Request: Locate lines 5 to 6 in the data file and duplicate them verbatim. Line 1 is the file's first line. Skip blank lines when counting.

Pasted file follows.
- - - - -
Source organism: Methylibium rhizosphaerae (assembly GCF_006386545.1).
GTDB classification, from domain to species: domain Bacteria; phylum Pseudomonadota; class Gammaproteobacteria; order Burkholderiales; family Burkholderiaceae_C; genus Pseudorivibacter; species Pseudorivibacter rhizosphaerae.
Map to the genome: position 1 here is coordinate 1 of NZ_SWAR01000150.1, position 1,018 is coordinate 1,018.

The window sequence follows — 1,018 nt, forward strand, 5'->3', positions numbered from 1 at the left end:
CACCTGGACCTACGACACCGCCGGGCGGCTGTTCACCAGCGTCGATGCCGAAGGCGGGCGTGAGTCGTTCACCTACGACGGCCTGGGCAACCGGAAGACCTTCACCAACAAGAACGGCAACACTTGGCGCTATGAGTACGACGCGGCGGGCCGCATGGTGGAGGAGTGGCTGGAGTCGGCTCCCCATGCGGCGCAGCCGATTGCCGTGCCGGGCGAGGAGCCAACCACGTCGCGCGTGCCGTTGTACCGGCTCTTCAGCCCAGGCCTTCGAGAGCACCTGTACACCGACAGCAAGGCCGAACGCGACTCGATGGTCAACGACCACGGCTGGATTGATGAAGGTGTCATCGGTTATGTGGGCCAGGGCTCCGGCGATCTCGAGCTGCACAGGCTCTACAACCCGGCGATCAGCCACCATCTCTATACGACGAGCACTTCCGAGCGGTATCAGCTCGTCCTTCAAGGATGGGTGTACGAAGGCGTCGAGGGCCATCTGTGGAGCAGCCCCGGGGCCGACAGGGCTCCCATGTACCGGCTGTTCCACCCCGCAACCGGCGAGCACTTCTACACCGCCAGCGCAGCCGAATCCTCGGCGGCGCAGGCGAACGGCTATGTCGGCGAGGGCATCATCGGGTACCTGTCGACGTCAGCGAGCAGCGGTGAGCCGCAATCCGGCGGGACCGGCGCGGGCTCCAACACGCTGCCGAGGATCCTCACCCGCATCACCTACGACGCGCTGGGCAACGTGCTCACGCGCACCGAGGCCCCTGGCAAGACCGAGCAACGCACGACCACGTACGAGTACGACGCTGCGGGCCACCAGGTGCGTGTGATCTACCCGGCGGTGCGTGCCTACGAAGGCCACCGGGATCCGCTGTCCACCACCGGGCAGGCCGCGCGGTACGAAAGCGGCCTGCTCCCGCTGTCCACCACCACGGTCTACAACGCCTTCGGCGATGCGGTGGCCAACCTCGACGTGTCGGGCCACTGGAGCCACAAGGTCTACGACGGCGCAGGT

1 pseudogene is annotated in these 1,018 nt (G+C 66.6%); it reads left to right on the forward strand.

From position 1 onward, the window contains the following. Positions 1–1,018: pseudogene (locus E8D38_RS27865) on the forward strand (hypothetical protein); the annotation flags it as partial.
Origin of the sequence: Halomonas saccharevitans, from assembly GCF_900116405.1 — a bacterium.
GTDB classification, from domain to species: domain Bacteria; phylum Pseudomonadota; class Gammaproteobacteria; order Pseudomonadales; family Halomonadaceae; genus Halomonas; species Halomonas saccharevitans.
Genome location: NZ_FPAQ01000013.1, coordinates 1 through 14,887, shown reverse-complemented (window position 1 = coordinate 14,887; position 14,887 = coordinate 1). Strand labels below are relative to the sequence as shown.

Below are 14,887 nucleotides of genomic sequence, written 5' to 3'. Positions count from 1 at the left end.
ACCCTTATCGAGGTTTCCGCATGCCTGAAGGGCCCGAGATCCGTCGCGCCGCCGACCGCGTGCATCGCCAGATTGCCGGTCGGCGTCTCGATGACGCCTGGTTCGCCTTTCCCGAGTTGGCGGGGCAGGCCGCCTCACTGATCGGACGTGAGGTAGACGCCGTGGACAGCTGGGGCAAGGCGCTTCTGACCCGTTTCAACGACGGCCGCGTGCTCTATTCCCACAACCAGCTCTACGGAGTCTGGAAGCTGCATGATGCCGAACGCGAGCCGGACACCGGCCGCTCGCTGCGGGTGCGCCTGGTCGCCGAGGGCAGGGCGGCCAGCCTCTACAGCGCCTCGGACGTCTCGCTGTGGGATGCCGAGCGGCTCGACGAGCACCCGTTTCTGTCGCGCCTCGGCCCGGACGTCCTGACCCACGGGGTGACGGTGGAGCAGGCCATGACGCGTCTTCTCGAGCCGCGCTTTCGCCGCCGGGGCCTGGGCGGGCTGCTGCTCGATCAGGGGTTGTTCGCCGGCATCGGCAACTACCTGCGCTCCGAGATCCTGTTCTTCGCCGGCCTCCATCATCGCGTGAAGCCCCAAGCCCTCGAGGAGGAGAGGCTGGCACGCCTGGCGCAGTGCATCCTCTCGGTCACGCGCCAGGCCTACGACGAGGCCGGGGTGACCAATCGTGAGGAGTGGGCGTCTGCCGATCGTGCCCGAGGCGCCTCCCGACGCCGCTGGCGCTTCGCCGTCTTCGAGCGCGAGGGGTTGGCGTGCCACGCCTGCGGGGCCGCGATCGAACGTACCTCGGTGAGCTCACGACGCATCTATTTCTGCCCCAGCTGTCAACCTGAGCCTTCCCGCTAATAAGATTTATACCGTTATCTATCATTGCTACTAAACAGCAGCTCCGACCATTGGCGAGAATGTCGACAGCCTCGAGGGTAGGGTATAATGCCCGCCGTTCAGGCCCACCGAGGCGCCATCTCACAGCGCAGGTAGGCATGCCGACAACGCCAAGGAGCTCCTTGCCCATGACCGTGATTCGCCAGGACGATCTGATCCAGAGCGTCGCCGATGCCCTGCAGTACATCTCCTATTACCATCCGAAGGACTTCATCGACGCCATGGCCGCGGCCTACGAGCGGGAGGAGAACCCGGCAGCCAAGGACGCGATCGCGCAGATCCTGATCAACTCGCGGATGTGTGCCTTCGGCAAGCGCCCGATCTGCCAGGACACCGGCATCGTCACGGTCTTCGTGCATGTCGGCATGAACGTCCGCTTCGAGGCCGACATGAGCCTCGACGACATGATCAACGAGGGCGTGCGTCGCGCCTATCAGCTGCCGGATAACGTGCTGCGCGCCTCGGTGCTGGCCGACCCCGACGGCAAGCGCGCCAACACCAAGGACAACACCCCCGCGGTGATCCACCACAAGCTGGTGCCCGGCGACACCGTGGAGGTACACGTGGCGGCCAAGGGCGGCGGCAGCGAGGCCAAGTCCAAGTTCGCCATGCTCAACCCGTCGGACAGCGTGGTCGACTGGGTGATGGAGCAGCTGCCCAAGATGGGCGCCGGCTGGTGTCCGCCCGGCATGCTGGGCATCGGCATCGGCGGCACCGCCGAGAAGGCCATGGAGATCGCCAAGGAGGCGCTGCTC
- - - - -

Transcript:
CACCTGGACCTACGACACCGCCGGGCGGCTGTTCACCAGCGTCGATGCCGAAGGCGGGCGTGAGTCGTTCACCTACGACGGCCTGGGCAACCGGAAGACCTTCACCAACAAGAACGGCAACACTTGGCGCTATGAGTACGACGCGGCGGGCCGCATGGTGGAGGAGTGGCTGGAGTCGGCTCCCCATGCGGCGCAGCCGATTGCCGTGCCGGGCGAGGAGCCAACCACGTCGCGCGTGCCGTTGTACCGGCTCTTCAGCCCAGGCCTTCGAGAGCACCTGTACACCGACAGCAAGGCCGAACGCGACTCGATGGTCAACGACCACGGCTGGATTGATGAAGGTGTCATCGGTTATGTGGGCCAGGGCTCCGGCGATCTCGAGCTGCACAGGCTCTACAACCCGGCGATCAGCCACCATCTCTATACGACGAGCACTTCCGAGCGGTATCAGCTCGTCCTTCAAGGATGGGTGTACGAAGGCGTCGAGGGCCATCTGTGGAGCAGCCCCGGGGCCGACAGGGCTCCCATGTACCGGCTGTTCCACCCCGCAACCGGCGAGCACTTCTACACCGCCAGCGCAGCCGAATCCTCGGCGGCGCAGGCGAACGGCTATGTCGGCGAGGGCATCATCGGGTACCTGTCGACGTCAGCGAGCAGCGGTGAGCCGCAATCCGGCGGGACCGGCGCGGGCTCCAACACGCTGCCGAGGATCCTCACCCGCATCACCTACGACGCGCTGGGCAACGTGCTCACGCGCACCGAGGCCCCTGGCAAGACCGAGCAACGCACGACCACGTACGAGTACGACGCTGCGGGCCACCAGGTGCGTGTGATCTACCCGGCGGTGCGTGCCTACGAAGGCCACCGGGATCCGCTGTCCACCACCGGGCAGGCCGCGCGGTACGAAAGCGGCCTGCTCCCGCTGTCCACCACCACGGTCTACAACGCCTTCGGCGATGCGGTGGCCAACCTCGACGTGTCGGGCCACTGGAGCCACAAGGTCTACGACGGCGCAGGT

1 pseudogene is annotated in these 1,018 nt (G+C 66.6%); it reads left to right on the forward strand.